SEMI has tracked 1174 active and future fabs worldwide in both R&D and high volume manufacturing (HVM), representing over 500 companies and 58 future facilities starting HVM in 2015 or later, and according to Dieseldorff,190 facilities are expected to spend over $40 billion in fab equipment in 2015.

He presented detailed data on front-end fab spending worldwide to support predictions that we can expect 10-13% growth in capex spending this year, despite the major consolidations that continue to take place (Fujitsu wound down chip operations in August of 2014; GlobalFoundries bought IBM’s semiconductor business in October 2014 , NXP and Freescale announced a merger in March 2015) Dieseldorff pointed to other indicators used in forecasting, such as semiconductor revenue, which is predicted to be positive in both 2015 and 2016. He also talked about expansion projects vs. upgrade projects.

Dieseldorff also noted (oh joy of joys for the 3D fans among us) that more money has been spent in the last few years adding capacity for 3D, and that will continue. Micron is ramping 3D in Singapore in the first half of 2015, and they are focusing 100% on 3D NAND after 16nm due to cost/performance ratio, noted Dieseldorff. Sk Hynix is also ramping 3D in the first half of 2015, and in the second half of the year, Sandisk will launch its 3D BICS pilot line. He counts four new dedicated DRAM fabs, and noted there is an increase in Fab construction projects in 2016.

IOT Impact on Capacity
And let’s not forget the impact the IoT will have. If we are to have 35B* connected devices by 2020, what does this mean for fabs? Gartner research predicts we will need 100K wafers/month to meet these requirements, and both 200mm and 300mm wafer fabs will be needed to reach this. In answer to the audience question of whether we would be able to meet the volume of MEMS and sensors required for the IoT, Dieseldorff noted that growth rates for MEMS and sensors are in double digits, but volumes are smaller than logic and memory. “It’s hard to say where all this goes. There are still 200mm fabs being built, and we see 300mm fabs becoming legacy. We’re not sure what the impact is on sensors and MEMs,” he said.

Jim Feldhan, SEMICO Research, noted that first-generation 300mm fabs could be repurposed into manufacturing older technologies, as these are what are being used for many of the connected devices. Additionally, used equipment companies are refurbishing 200mm equipment, and this is a catalyst to keep them going.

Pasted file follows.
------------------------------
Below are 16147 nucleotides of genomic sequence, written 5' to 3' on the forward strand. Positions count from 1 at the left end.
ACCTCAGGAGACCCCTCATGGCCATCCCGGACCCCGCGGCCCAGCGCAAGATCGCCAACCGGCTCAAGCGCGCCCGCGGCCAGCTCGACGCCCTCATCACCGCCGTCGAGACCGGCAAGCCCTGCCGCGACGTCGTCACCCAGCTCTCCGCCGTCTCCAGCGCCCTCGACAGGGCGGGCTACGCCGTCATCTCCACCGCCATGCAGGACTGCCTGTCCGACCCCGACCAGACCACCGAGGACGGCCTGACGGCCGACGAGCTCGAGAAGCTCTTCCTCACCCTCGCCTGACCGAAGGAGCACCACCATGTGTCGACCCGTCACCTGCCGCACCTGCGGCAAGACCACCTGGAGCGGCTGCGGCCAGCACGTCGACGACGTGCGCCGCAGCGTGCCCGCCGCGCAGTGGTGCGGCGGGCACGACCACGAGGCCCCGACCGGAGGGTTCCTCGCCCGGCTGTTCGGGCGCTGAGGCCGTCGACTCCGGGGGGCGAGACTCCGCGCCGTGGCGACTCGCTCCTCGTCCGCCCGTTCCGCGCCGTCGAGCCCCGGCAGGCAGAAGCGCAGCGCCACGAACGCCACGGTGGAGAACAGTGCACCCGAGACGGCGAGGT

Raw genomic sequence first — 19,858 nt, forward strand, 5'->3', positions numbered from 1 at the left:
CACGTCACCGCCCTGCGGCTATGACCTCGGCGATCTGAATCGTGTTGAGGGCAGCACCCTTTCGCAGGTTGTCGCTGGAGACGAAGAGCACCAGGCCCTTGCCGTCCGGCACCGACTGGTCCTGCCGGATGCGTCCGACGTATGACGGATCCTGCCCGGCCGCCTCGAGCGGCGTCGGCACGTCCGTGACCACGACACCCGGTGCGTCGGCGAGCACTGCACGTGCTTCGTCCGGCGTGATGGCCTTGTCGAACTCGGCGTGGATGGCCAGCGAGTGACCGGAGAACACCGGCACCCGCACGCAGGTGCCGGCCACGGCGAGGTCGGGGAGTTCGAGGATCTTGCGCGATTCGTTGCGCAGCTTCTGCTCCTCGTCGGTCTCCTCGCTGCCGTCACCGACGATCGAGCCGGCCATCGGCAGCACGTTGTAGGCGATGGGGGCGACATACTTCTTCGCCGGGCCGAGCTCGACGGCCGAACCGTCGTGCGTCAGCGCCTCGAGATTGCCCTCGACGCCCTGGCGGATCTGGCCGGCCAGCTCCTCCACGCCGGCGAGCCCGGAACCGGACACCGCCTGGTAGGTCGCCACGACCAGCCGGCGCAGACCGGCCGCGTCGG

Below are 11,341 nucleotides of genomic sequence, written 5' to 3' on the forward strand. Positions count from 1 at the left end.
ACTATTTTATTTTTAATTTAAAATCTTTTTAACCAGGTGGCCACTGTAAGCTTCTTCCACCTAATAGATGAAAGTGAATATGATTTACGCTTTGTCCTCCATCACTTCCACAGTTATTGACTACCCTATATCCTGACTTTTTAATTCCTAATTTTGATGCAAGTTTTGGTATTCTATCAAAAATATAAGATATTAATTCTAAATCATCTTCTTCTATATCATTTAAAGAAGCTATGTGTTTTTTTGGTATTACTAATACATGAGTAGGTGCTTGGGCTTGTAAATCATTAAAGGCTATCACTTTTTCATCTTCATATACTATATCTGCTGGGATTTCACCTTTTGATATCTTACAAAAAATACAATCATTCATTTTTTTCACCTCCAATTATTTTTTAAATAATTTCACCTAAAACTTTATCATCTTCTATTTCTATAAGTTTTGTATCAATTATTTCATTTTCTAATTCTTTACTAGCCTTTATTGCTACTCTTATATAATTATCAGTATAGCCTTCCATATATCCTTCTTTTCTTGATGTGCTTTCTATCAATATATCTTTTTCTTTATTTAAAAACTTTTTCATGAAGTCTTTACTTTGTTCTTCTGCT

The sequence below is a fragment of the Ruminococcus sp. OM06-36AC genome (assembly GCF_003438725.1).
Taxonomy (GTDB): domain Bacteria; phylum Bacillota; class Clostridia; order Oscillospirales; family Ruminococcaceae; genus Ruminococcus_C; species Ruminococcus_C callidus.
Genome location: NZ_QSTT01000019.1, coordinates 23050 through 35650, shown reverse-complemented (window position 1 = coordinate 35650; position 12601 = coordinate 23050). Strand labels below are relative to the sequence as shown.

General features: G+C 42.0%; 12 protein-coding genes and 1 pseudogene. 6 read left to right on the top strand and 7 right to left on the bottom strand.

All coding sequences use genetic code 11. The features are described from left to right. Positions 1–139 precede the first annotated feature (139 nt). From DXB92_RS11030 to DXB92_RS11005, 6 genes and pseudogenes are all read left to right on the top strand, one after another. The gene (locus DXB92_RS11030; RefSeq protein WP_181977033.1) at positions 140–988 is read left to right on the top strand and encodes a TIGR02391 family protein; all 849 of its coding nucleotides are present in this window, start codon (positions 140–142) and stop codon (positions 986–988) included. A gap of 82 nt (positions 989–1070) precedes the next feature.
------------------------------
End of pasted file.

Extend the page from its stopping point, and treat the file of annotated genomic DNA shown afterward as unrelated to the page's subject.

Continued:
Embrace Technology Innovation
In their presentations, Feldhan and Hans Stork, ON Semiconductor, took the discussion in a slightly different direction: how market needs are driving technology changes.

Feldhan focused on emerging technologies, 3D printing and graphene, to illustrate his point that disruptive technology is what is changing the world, and how the next generation help drive the market towards these new innovations.

Feldman explained that we need to move away from commoditization towards innovation to differentiate our technology from China. “We can’t out produce them, we need to take technology and do something with it, such as with 3D printing, to keep this industry moving forward,” he said. McCarthy offered some insight on how to sustain expansion not let it become a commodity business. Growth opportunities exist, particularly in meeting the challenge to achieve 34B* connected devices within 5 years. That will require innovation, and there will be a race to come up with solutions. The bigger players are the ones who can make the investment, and he says they will be the companies that survive.

Stork talked about market pressures that dictate change in the semiconductor business, using ON’s expertise in automotive image and RF sensors to demonstrate how the market needs are evolving. For example, he talked about how difficult it is to build image sensors for automotive applications due to the high dynamic range requirements. This is driving advanced technology for image processing, and ON has found the solution in wafer to wafer stacking processes to integrate logic and image sensor wafers. To this end, ON has made great strides in adopting manufacturing changes to enable stacking such as plasma dicing, wafer thinning using the Taiko process, which thins the center of the wafer only and leaves a rigid support ring to eliminate the need for carrier wafers.

Summing it up
So what’s the overall message suppliers could take home from the morning? If you want to be an Intel supplier, it’s more important to be stable than innovative, unless you’re REALLY innovative. If you want to be a supplier to the IoT market, breathe life back into your 200mm tools by configuring them for MEMS/Sensor processes. And if you want to be part of an innovative future, be willing to take risks and be disruptive, but be patient when it comes to your return on investment. ~ F.v.T

*The three different figures are not a typo. Depending on who you talk to, the IoT will require 26B, 36B or 35B connected devices. All three numbers were presented during the breakfast forum. 

Francoise von Trapp

They call me the “Queen of 3D” because I have been following the course of…